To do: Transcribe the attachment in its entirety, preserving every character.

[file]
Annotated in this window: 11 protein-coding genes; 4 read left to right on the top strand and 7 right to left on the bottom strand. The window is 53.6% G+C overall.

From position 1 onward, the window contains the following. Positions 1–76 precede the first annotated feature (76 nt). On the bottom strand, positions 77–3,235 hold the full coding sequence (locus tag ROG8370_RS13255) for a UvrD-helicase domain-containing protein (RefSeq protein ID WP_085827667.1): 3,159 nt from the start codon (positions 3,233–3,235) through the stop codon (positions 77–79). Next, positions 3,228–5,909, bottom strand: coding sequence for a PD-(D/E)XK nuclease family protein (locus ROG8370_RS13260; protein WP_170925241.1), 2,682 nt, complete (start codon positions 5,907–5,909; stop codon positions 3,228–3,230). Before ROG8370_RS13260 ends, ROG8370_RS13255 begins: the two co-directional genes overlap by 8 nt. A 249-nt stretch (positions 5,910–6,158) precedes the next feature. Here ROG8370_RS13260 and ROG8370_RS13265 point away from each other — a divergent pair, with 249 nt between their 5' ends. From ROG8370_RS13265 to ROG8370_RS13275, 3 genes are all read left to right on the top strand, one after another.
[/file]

Annotated in this window: 11 protein-coding genes; 4 read left to right on the top strand and 7 right to left on the bottom strand. The window is 53.6% G+C overall.

From position 1 onward, the window contains the following. Positions 1–76 precede the first annotated feature (76 nt). On the bottom strand, positions 77–3,235 hold the full coding sequence (locus tag ROG8370_RS13255) for a UvrD-helicase domain-containing protein (RefSeq protein ID WP_085827667.1): 3,159 nt from the start codon (positions 3,233–3,235) through the stop codon (positions 77–79). Next, positions 3,228–5,909, bottom strand: coding sequence for a PD-(D/E)XK nuclease family protein (locus ROG8370_RS13260; protein WP_170925241.1), 2,682 nt, complete (start codon positions 5,907–5,909; stop codon positions 3,228–3,230). Before ROG8370_RS13260 ends, ROG8370_RS13255 begins: the two co-directional genes overlap by 8 nt. A 249-nt stretch (positions 5,910–6,158) precedes the next feature. Here ROG8370_RS13260 and ROG8370_RS13265 point away from each other — a divergent pair, with 249 nt between their 5' ends. From ROG8370_RS13265 to ROG8370_RS13275, 3 genes are all read left to right on the top strand, one after another.